State Seeks Receivership For Cash-Strapped Harrisburg School District
The Pennsylvania Department of Education wants to put the financially distressed Harrisburg School District into receivership, a process that appoints one person to manage the district.
Secretary of Education Pedro Rivera filed a petition for receivership Monday with the Dauphin County Court of Common Pleas.
Rivera recommended Janet Samuels, the district's chief recovery officer, for the receiver position.
A judge will decide whether to approve the petition. The judge also has the power to appoint a receiver other than the one recommended.
The receiver would have "operational control of the district," taking on the responsibilities of the chief recovery officer and the board of directors, the department said in a news release. The receiver would not have the power to levy and raise taxes.
The move comes after years of struggle for a school district that draws on limited financial resources amid Harrisburg's many tax-exempt properties, said Gene Veno, who served as the district's chief recovery officer until 2015. The state designated the school district as moderately financially distressed in 2012, appointing Veno to the role.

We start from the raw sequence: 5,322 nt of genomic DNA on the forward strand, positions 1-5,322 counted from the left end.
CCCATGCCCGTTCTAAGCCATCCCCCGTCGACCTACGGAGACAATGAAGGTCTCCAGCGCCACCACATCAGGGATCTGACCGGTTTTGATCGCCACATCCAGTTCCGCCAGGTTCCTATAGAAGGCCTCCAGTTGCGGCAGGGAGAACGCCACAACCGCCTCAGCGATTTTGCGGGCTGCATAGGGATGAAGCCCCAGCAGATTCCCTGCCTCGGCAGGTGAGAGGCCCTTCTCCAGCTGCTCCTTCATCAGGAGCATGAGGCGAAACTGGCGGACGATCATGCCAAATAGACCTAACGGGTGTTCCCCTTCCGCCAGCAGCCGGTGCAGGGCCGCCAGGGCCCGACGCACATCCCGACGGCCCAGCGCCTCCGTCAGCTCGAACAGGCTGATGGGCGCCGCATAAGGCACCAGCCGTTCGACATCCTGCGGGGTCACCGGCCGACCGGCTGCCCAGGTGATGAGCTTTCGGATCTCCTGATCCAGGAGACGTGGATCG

Compared to the chief recovery officer, a receiver has more flexibility and power to develop a plan and make it happen, Veno said.
"In essence, they will have a free hand to write a plan of action for recovery. And that's the idea of a receiver, is to have a full authority to making decisions from an educational and a financial perspective."
The department's petition comes weeks after a Democratic primary in which four school board members were voted out. With a Democratic victory virtually guaranteed in the November general election, the new faces on the board offered the district a fresh start, albeit one that won't take effect until December, Veno noted.
However, officials wanted faster action. Harrisburg Mayor Eric Papenfuse called on the state to file the petition after the Democratic primary.
Democratic state Rep. Patty Kim of Dauphin County also supported the decision.
"I still believe receivership can give the school district a much-needed reboot to help fix our finances and improve student academic success," she said in May.
Dauphin County Court has seven days to hold a hearing and 10 days after that to decide whether to approve the department's request.
If it is approved, the receiver would serve for a three-year term. The state can petition for an extension after that period.
Duquesne City in Allegheny County and Chester-Upland in Delaware County are currently in receivership.